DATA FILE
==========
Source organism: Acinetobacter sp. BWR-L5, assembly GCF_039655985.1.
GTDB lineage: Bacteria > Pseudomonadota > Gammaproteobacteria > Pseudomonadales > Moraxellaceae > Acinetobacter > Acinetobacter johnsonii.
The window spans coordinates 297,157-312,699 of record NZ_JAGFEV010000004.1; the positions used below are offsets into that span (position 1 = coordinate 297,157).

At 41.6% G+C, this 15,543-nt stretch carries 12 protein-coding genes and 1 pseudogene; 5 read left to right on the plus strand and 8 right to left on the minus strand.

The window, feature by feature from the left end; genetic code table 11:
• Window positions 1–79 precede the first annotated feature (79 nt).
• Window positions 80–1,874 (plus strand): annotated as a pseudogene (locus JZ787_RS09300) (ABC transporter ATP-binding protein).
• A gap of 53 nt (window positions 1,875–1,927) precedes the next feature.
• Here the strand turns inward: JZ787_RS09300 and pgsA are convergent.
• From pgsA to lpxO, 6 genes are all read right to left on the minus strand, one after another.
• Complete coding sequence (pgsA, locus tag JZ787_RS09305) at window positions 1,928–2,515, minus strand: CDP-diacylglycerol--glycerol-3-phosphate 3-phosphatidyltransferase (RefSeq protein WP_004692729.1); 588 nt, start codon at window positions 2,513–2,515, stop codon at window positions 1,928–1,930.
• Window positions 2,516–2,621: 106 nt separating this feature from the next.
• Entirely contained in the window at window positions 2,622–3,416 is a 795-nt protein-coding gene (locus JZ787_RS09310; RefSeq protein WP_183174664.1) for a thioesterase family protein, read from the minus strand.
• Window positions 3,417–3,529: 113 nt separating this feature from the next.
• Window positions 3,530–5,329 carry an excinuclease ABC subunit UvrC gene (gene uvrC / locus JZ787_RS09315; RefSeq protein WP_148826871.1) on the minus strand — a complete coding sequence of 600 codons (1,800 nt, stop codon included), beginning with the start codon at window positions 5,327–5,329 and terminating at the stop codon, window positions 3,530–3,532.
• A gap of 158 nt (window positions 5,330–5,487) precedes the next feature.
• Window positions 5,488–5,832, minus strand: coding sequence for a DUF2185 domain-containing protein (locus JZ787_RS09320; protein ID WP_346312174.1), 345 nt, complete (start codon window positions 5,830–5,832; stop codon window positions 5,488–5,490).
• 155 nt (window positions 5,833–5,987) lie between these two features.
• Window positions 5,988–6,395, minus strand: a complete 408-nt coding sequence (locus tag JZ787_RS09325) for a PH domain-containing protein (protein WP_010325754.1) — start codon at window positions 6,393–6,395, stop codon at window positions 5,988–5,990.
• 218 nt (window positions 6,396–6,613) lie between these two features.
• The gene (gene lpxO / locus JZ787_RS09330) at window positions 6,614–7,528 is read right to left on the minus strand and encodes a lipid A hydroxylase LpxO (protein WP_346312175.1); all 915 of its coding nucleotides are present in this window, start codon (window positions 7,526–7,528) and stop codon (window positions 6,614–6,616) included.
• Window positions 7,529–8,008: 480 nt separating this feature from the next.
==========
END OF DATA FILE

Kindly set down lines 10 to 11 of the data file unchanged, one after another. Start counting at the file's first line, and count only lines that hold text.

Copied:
• From pgsA to lpxO, 6 genes are all read right to left on the minus strand, one after another.
• Complete coding sequence (pgsA, locus tag JZ787_RS09305) at window positions 1,928–2,515, minus strand: CDP-diacylglycerol--glycerol-3-phosphate 3-phosphatidyltransferase (RefSeq protein WP_004692729.1); 588 nt, start codon at window positions 2,513–2,515, stop codon at window positions 1,928–1,930.